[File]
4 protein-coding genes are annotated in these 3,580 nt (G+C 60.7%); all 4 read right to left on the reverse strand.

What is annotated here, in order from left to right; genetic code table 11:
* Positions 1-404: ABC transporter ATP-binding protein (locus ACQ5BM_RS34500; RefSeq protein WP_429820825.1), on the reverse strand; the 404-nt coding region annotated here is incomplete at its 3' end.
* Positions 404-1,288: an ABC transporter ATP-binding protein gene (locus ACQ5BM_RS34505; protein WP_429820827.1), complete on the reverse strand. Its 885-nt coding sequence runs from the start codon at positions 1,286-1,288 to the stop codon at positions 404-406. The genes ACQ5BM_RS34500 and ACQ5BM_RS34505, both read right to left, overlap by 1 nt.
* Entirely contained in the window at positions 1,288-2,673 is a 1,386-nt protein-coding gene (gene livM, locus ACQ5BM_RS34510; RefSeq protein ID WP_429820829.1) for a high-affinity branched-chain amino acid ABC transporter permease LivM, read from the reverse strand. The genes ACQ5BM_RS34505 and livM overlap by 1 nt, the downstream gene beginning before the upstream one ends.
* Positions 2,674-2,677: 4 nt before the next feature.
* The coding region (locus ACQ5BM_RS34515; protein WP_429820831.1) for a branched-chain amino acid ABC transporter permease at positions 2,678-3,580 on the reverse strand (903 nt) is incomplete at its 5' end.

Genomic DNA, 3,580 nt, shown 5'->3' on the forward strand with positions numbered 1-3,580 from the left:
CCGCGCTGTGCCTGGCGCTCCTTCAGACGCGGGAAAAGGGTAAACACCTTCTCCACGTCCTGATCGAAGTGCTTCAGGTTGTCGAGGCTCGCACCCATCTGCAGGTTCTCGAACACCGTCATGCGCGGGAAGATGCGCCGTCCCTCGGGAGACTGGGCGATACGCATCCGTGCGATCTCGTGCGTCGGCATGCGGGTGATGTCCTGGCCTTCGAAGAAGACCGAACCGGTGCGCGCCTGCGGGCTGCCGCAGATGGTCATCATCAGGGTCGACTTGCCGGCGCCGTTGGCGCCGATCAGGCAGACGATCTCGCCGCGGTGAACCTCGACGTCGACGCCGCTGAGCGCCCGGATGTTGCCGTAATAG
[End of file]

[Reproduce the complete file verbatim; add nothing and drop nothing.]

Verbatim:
4 protein-coding genes are annotated in these 3,580 nt (G+C 60.7%); all 4 read right to left on the reverse strand.

What is annotated here, in order from left to right; genetic code table 11:
* Positions 1-404: ABC transporter ATP-binding protein (locus ACQ5BM_RS34500; RefSeq protein WP_429820825.1), on the reverse strand; the 404-nt coding region annotated here is incomplete at its 3' end.
* Positions 404-1,288: an ABC transporter ATP-binding protein gene (locus ACQ5BM_RS34505; protein WP_429820827.1), complete on the reverse strand. Its 885-nt coding sequence runs from the start codon at positions 1,286-1,288 to the stop codon at positions 404-406. The genes ACQ5BM_RS34500 and ACQ5BM_RS34505, both read right to left, overlap by 1 nt.
* Entirely contained in the window at positions 1,288-2,673 is a 1,386-nt protein-coding gene (gene livM, locus ACQ5BM_RS34510; RefSeq protein ID WP_429820829.1) for a high-affinity branched-chain amino acid ABC transporter permease LivM, read from the reverse strand. The genes ACQ5BM_RS34505 and livM overlap by 1 nt, the downstream gene beginning before the upstream one ends.
* Positions 2,674-2,677: 4 nt before the next feature.
* The coding region (locus ACQ5BM_RS34515; protein WP_429820831.1) for a branched-chain amino acid ABC transporter permease at positions 2,678-3,580 on the reverse strand (903 nt) is incomplete at its 5' end.

Genomic DNA, 3,580 nt, shown 5'->3' on the forward strand with positions numbered 1-3,580 from the left:
CCGCGCTGTGCCTGGCGCTCCTTCAGACGCGGGAAAAGGGTAAACACCTTCTCCACGTCCTGATCGAAGTGCTTCAGGTTGTCGAGGCTCGCACCCATCTGCAGGTTCTCGAACACCGTCATGCGCGGGAAGATGCGCCGTCCCTCGGGAGACTGGGCGATACGCATCCGTGCGATCTCGTGCGTCGGCATGCGGGTGATGTCCTGGCCTTCGAAGAAGACCGAACCGGTGCGCGCCTGCGGGCTGCCGCAGATGGTCATCATCAGGGTCGACTTGCCGGCGCCGTTGGCGCCGATCAGGCAGACGATCTCGCCGCGGTGAACCTCGACGTCGACGCCGCTGAGCGCCCGGATGTTGCCGTAATAG